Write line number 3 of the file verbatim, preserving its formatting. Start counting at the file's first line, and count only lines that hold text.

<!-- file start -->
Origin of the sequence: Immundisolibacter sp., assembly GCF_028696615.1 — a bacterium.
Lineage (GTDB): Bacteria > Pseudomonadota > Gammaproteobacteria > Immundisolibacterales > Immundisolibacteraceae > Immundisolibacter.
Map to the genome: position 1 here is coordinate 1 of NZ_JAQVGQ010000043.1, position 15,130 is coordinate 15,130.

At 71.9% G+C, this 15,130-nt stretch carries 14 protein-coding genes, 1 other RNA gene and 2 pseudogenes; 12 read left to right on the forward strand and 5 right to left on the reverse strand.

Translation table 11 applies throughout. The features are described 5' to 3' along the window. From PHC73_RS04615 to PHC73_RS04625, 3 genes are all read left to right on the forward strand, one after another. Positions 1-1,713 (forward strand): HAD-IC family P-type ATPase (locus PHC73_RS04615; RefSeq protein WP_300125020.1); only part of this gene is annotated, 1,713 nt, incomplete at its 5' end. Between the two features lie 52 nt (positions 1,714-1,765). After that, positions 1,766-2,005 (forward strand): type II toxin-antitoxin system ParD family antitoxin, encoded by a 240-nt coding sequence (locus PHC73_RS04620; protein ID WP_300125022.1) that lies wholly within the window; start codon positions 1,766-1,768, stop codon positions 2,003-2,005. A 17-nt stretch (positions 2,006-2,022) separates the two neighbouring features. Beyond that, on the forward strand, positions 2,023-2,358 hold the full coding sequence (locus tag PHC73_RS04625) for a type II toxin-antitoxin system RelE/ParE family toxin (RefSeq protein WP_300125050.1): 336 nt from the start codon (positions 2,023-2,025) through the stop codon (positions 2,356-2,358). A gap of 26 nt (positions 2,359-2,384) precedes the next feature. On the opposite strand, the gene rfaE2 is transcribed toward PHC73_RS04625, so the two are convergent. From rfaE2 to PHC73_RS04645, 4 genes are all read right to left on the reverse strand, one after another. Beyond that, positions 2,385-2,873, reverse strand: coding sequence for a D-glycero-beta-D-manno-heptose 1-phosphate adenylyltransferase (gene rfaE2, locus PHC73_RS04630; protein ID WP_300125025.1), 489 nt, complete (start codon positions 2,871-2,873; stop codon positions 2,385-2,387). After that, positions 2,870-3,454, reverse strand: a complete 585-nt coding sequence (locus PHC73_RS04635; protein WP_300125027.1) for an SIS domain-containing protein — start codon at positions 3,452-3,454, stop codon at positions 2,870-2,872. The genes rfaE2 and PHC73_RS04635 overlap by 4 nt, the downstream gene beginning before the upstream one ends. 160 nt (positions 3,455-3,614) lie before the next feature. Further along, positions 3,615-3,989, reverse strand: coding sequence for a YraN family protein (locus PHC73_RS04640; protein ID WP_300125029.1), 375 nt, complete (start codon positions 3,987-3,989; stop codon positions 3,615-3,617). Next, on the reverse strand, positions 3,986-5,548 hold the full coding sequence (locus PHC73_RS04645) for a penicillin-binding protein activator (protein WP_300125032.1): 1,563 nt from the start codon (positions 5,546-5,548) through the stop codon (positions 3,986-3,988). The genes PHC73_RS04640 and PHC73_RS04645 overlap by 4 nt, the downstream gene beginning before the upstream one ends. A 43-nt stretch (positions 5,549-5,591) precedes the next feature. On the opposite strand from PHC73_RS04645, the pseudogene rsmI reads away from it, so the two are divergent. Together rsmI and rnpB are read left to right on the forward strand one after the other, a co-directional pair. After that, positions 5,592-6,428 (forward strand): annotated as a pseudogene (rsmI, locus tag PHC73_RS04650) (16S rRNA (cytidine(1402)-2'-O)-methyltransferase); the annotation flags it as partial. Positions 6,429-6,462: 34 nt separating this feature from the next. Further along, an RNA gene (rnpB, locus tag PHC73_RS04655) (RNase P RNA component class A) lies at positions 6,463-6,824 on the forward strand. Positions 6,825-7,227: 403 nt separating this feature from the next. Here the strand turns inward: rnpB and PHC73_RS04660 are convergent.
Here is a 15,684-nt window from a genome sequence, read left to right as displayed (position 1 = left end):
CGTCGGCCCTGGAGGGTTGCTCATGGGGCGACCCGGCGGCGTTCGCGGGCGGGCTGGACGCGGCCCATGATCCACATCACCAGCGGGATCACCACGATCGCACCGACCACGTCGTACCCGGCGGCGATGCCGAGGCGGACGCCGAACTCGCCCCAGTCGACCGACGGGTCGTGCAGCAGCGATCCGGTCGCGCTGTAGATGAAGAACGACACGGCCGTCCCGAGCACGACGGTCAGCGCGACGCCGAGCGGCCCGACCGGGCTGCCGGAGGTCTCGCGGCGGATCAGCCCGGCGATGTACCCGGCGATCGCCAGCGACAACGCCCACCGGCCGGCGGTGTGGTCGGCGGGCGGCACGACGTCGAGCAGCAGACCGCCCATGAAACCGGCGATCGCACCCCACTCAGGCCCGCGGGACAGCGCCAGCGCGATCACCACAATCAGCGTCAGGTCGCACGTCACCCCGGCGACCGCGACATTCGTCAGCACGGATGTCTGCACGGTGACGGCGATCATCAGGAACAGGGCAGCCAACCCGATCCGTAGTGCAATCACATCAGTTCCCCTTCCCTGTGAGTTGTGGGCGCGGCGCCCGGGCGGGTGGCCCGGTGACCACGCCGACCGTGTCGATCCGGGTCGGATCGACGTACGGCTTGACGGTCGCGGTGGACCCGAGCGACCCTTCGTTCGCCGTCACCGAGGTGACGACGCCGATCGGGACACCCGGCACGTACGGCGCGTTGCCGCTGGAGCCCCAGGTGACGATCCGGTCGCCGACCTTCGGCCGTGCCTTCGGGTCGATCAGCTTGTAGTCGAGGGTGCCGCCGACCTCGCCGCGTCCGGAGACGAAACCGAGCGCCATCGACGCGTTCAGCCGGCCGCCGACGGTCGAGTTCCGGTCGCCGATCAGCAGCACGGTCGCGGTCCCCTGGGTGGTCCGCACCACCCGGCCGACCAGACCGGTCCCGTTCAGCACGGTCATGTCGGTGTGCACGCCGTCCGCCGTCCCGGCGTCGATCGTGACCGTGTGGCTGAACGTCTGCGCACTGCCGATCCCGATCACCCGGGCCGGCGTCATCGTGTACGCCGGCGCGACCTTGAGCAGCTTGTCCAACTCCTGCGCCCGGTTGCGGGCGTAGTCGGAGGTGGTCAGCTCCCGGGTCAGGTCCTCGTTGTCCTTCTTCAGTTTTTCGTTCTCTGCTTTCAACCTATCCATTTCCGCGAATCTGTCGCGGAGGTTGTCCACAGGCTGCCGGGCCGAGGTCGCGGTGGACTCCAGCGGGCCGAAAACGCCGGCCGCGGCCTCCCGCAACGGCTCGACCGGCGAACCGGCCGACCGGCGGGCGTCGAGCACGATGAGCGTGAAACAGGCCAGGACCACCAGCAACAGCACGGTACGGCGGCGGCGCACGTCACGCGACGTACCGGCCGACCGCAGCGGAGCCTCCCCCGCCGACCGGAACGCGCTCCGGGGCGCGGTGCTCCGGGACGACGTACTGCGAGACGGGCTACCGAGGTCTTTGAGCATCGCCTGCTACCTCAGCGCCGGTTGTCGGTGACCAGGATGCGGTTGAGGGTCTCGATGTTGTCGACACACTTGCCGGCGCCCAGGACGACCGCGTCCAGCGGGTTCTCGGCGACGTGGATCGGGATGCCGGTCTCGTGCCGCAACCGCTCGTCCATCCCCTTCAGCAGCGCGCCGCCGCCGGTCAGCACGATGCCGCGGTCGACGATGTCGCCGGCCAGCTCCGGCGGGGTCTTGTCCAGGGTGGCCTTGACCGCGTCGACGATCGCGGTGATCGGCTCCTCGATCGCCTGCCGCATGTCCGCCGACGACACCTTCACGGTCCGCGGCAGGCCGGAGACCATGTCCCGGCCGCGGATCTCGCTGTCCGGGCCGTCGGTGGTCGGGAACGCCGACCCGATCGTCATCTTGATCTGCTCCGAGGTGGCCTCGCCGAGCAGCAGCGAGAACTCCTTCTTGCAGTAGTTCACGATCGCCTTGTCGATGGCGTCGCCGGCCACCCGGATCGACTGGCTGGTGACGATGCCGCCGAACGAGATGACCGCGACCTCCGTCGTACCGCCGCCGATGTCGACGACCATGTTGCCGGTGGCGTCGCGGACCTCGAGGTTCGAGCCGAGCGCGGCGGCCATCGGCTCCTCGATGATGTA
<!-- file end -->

Map to the genome: position 1 here is coordinate 1 of NZ_JAQVGQ010000043.1, position 15,130 is coordinate 15,130.